With spending growing at a relatively slow pace, revenue has largely caught up – leading to a substantial reduction in deficits between 2009 and 2015. However, at $439 billion (2.5 percent of GDP), the deficit in 2015 was still significantly higher than the pre-recession deficit of $161 billion (1.1 percent of GDP) in 2007.
Deficits Fell From Record Levels, And They Will Rise Again
A 70 percent drop in annual deficits since 2009 is certainly significant, but it is less impressive than some would suggest when put in context. The rapid fall was from record-high levels and followed an even more rapid increase. At $1.4 trillion, the 2009 deficit was the highest ever in both real and nominal dollars, and the largest as a share of the economy except during World War II. The 2009 deficits represented a 779 percent increase from 2007 – only two years earlier.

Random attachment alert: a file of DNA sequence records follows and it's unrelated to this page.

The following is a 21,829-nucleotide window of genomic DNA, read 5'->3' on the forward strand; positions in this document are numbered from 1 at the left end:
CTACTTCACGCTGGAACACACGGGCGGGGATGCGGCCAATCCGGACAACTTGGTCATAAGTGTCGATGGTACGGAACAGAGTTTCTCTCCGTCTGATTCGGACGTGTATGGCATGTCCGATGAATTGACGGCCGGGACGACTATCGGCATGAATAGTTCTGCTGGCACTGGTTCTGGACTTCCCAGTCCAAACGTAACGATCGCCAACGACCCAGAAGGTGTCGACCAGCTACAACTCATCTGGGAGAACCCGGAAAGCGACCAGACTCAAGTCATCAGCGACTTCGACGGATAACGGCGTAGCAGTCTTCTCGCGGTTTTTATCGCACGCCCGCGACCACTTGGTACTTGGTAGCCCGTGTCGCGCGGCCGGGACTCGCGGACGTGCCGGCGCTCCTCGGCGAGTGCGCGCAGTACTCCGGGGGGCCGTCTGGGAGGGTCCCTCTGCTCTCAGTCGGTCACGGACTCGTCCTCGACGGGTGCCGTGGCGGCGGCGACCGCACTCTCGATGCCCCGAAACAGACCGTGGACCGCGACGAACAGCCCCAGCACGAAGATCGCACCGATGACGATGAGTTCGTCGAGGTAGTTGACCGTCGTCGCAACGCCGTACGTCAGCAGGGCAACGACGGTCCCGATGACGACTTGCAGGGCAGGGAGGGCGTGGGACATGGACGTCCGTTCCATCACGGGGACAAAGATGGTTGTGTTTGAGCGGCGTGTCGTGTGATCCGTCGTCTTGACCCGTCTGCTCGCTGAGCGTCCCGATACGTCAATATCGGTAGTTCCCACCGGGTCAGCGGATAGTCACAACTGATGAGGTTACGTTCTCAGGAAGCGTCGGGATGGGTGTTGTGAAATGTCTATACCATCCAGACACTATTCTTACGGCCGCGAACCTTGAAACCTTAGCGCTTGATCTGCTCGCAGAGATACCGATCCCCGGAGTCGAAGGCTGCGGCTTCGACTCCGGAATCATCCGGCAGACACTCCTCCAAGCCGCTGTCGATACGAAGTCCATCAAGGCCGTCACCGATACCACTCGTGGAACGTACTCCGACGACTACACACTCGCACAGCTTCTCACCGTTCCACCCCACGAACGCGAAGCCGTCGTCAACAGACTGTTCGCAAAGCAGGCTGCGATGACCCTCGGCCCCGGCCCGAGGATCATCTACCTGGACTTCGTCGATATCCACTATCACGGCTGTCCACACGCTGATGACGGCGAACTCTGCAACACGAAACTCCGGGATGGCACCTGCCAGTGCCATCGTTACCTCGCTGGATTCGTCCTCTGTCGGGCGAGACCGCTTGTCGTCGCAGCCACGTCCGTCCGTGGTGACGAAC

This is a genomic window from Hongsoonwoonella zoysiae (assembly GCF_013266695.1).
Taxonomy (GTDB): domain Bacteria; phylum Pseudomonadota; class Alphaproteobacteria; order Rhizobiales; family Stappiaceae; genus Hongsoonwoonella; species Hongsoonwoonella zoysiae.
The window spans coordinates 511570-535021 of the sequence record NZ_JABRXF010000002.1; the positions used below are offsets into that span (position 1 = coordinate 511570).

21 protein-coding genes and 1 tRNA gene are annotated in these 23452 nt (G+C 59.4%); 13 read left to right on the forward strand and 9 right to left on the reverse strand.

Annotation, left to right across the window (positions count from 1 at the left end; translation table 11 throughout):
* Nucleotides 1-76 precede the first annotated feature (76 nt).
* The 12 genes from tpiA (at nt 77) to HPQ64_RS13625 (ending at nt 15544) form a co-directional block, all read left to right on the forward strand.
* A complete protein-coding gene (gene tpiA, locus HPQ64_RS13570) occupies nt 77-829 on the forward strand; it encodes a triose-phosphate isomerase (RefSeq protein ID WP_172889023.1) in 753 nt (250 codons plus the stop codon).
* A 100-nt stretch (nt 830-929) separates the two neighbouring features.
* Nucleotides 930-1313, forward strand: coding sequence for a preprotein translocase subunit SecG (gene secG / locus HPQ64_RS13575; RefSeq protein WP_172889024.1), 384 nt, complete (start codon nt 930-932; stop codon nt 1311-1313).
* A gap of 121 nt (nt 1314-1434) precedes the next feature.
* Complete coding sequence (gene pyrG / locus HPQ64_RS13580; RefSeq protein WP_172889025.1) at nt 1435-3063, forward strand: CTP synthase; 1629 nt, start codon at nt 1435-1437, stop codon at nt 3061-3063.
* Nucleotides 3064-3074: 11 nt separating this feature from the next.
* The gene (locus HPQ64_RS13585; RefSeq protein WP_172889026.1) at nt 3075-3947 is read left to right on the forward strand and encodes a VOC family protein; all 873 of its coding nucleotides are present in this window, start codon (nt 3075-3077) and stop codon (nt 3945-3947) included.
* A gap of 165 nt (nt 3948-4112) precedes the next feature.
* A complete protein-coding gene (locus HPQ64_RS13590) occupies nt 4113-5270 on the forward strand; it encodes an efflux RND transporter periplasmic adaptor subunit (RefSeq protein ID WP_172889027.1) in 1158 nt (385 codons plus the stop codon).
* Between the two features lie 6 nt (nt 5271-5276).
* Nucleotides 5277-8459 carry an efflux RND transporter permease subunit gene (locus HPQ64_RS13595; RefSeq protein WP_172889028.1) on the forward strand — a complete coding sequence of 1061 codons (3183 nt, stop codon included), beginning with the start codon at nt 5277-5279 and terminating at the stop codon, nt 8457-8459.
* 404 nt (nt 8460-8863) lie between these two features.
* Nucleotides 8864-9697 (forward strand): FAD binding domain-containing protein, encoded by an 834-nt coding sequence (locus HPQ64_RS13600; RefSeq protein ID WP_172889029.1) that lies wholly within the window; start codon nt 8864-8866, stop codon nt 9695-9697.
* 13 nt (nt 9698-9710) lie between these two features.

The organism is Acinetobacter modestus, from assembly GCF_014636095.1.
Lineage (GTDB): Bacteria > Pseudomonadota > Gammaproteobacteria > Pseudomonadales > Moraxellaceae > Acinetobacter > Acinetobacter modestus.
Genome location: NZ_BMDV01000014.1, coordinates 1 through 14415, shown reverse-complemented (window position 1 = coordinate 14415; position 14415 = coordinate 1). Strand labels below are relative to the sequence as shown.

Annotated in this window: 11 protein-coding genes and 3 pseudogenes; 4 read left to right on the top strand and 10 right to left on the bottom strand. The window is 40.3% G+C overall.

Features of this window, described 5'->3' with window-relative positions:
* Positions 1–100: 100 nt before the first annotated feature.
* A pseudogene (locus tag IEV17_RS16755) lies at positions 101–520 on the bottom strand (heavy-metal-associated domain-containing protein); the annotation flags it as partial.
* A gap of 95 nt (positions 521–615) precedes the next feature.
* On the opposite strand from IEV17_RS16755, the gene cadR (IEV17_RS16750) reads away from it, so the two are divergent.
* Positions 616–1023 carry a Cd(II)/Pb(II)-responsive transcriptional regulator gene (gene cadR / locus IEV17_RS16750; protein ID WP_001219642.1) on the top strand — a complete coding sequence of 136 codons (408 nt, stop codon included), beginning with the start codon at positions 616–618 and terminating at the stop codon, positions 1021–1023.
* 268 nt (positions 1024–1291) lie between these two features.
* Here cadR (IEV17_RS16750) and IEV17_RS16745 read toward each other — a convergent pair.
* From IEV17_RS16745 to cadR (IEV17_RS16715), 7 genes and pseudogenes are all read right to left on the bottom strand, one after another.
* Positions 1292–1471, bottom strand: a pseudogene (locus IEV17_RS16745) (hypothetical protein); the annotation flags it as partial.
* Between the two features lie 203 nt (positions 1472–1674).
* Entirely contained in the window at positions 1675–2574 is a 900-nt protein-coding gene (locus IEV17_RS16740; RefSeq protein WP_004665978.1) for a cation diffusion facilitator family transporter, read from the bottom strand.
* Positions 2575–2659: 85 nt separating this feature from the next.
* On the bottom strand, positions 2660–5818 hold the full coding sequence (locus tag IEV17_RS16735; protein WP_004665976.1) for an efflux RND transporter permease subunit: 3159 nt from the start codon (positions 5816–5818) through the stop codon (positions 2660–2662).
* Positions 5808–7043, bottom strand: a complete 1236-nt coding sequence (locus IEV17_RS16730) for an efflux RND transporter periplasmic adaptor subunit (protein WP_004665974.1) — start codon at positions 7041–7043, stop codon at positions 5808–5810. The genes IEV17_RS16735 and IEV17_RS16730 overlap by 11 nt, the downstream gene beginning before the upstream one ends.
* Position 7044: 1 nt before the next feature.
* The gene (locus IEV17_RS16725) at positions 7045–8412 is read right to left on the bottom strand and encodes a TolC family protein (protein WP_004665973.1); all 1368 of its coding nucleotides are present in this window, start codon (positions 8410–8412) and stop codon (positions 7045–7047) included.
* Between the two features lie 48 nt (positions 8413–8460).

While legislated spending reductions, tax increases, and other factors have played a role in reducing deficits from since 2009, the end of trillion-dollar deficits was largely the expected result of the recovering economy and the fading of measures intended to boost the recovery. As unemployment rates have fallen and GDP risen, revenue collection has returned to more normal levels and countercyclical spending has subsided in areas such as unemployment insurance and food stamps. Meanwhile, stimulus and financial rescue measures enacted to speed the recovery have mostly ended and are in some cases now generating income for the government.